Timothy Hill, Gala, Benefit, Ranch, Riverhead

Hamptons Life

Dec 29, 2017 11:24 AMPublication: The East Hampton Press & The Southampton Press

2017 Had a Dizzying Number Of Interior Design Trends

Dec 29, 2017 12:42 PM

Despite the year’s maelstrom of events, interior design sallies forth with trends so numerous that this writer could devote much more than this short column would allow.The color gray still stands strong, focusing not only on carpets, textiles, wall colors and furnishings, but also wood flooring. Whichever way the industry can tease out the gray in stone or appliances and the most basic of building products, the industry does. We also find gray options in China, flatware, and even outdoor furniture.

And speaking of appliances, this year introduced powder-coated color into ranges and refrigerators. Wolf brought out whispered tones of eggshell blues, greens and beiges. True Manufacturing boldly stepped forward with a rich burgundy, a hunter green, and a jersey cream. In fact these ordinary household necessities are expanding into the realm of jewelry, offering handles in polished brass and copper as well as polished and brushed nickel. 2017 has been appliances’ moment to hop out of the closet, throwing off the integrated panels that kept them quietly in the background and strutting their industrial stuff.

In terms of metals, nickel is receding, bowing to brushed steel. Copper, having its 2016 debut, has tarnished a bit since then and receded. But word on the street is brass, brass, brass. It seems that the laborious upkeep reminiscent of 1980s blingy brass has been forgotten, or dismissed. Oh well, what comes around goes around!

2017 saw a blue world, in cooler shades edging toward periwinkle. Bold blues mixed with a hint of green darkened the libraries, entry halls and dining rooms of young vibrant families. Gorgeous vivid blues crept into fabrics, wallcoverings, and kitchen cabinets.

According to designer Tara Kates, jewel tone colors of kelly green, cerise, and royal purple sprang into action in plush silk and cotton velvets, sparking up tufted sofas. These hefty, buttoned jewels have emigrated from Victorian salons and find themselves center stage in contemporary lofts with vast collections of cutting-edge art.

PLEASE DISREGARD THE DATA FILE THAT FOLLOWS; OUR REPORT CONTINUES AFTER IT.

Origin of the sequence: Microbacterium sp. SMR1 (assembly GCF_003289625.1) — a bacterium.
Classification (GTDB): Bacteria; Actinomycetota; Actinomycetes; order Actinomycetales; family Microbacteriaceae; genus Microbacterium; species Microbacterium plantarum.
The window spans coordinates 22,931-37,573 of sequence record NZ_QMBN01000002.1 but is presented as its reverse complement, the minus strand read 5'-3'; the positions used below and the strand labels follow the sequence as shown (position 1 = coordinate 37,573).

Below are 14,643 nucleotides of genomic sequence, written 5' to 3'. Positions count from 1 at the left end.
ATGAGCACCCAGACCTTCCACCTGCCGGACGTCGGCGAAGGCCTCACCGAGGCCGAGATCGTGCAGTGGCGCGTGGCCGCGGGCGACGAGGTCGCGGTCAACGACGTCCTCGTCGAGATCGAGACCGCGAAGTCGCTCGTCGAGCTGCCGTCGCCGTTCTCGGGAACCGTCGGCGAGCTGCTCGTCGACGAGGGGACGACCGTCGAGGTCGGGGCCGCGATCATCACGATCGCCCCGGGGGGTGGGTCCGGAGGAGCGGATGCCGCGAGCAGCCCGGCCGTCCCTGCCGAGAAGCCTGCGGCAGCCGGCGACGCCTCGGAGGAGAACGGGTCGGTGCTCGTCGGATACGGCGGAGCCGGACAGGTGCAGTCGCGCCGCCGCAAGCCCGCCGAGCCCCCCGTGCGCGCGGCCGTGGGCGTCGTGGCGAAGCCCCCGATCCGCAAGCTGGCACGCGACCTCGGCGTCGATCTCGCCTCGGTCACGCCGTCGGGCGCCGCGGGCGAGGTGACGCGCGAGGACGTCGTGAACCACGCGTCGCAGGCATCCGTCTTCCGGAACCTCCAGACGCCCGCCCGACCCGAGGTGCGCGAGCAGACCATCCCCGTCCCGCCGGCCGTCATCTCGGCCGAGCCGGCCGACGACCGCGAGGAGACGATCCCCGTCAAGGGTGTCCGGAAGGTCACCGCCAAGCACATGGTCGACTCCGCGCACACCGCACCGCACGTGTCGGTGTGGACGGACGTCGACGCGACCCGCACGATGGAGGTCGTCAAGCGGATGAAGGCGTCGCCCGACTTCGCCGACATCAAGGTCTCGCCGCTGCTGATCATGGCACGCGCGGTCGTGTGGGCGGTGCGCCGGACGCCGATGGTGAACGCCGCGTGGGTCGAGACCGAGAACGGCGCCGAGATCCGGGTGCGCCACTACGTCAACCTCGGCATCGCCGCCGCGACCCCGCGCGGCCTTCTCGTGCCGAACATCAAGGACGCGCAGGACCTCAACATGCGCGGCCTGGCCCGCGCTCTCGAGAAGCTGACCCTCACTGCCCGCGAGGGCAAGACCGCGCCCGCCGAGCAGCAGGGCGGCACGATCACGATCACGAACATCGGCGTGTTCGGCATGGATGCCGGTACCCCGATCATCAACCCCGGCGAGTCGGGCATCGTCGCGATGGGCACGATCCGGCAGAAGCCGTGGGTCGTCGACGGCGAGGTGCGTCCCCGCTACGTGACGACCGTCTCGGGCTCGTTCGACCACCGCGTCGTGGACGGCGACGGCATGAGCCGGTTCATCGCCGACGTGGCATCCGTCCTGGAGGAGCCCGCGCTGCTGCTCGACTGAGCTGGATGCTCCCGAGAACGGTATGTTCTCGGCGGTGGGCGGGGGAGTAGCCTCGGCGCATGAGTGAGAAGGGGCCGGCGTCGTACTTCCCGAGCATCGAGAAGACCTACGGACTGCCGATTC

Millennial pink has almost become a password. Whispered, dusty worn pinks suffuse the polite interiors, sofas and romantic bedrooms of the smart set. The more shocking pinks are left to accessories.

Designer Kate Reid expounds that a virtual explosion of wallpapers has hit the interior design world, with not only the venerable design houses mixing into the fray, but small Brooklyn-based upstarts and internet phenomena popping up with dazzling, surprising, innovative twists on this age-old craft. Not just contemporary, modern interpretations, but small pretty traditional patterns, with diminutive dainty repeats cover the market. The patterns seem reminiscent of the 1920s and early Depression-era prints.

The illumination cat seems to have been let out of the bag. According to interior designer Mercedes Ganes, “A universal casting call for outrageous lighting fixtures has attracted scores of innovative designs.”

The lighting fixtures seem to fall into distinct categories: the “creepy crawlies” that branch and spread horizontally across your ceiling like microscopic diseases with illuminated globular attachments; the “danglies” that hang down like the tentacles of jellyfish; the “bubblies,” massed bubbles of glass occasionally suspended from the groupings; the “colonies,” a series of like-minded shapes that hang helter-skelter around the room; and finally, the “starbursties” that take advantage of LED technology with 1,000 points of light jetting out of a molten center.

In the bedding world, duvets may be beginning to make their way back to the linen closet as quilted masterpieces in modern patterns hit the shelves of department stores. Bedspreads, coverlets, and tightly tucked-in blankets are converting the sleeping experience from a fluffy cloud of down-filled heaven to a tailored, tight envelope of restrained modernity displayed on an upholstered, platformed pedestal. Elements of steel and burnished bronzes are slipping into the headboards and footboards, replacing nailheads with a streamlined sparkle of metal.

“The 2017 coffee tables and consoles,” according to designer Alissa Deane, “sported thick glass tops, sometimes up to 2 inches thick.” Acrylic has made a transparent comeback, pushing lacquer aside as the most modern material of the moment. Acrylic’s “not quite there” quality appears to lighten rooms, heavy with mahogany. And sad to say, those 18th- and 19th-century antiques have still not really revived yet, despite their remarkable affordability.

Cheerfully looking forward to 2018, the only thing the designer can be assured of is it that there will be change. Interior design, influenced by the power of Instagram and a host of internet offerings, now speeds forward with the lightning-like, full throttle of clothing fashion. And why should it not? Up till now it has always played second fiddle to fashion. Perhaps in the near future, it will sit in the driver’s seat. Stay tuned!

You've read 1 of 7 free articles this month.

Already a subscriber? Sign in